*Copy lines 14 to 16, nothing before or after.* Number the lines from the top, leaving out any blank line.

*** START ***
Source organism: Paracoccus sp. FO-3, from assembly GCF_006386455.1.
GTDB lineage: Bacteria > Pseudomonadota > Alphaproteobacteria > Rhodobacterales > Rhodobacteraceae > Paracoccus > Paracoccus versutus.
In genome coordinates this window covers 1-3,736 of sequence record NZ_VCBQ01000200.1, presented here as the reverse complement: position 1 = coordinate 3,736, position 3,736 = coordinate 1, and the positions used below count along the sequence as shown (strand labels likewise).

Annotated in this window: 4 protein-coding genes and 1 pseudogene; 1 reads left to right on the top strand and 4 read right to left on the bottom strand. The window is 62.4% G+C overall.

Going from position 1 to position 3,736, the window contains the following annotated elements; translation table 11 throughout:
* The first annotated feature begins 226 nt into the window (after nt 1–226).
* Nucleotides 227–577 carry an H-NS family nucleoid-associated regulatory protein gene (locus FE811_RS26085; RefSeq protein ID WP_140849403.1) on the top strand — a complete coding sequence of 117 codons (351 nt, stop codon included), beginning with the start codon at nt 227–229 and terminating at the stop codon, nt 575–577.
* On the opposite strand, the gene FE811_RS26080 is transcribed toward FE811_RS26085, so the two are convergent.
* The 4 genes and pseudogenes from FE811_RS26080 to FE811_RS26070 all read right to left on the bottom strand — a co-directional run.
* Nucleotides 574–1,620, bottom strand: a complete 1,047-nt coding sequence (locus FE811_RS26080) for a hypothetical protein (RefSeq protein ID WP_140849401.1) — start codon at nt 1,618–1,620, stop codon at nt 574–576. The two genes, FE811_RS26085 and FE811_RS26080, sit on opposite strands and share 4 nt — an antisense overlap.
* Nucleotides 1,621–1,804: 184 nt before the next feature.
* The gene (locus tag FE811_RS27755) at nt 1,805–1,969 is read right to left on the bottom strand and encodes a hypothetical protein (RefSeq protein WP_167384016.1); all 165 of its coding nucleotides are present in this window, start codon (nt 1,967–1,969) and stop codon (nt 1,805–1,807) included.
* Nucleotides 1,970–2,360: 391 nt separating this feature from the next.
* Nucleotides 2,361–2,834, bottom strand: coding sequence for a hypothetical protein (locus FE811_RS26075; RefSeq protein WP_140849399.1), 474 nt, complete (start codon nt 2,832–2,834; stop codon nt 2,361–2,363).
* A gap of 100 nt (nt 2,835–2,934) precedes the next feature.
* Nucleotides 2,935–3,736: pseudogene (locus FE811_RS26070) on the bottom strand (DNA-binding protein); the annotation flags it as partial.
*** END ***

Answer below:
* Nucleotides 2,361–2,834, bottom strand: coding sequence for a hypothetical protein (locus FE811_RS26075; RefSeq protein WP_140849399.1), 474 nt, complete (start codon nt 2,832–2,834; stop codon nt 2,361–2,363).
* A gap of 100 nt (nt 2,835–2,934) precedes the next feature.
* Nucleotides 2,935–3,736: pseudogene (locus FE811_RS26070) on the bottom strand (DNA-binding protein); the annotation flags it as partial.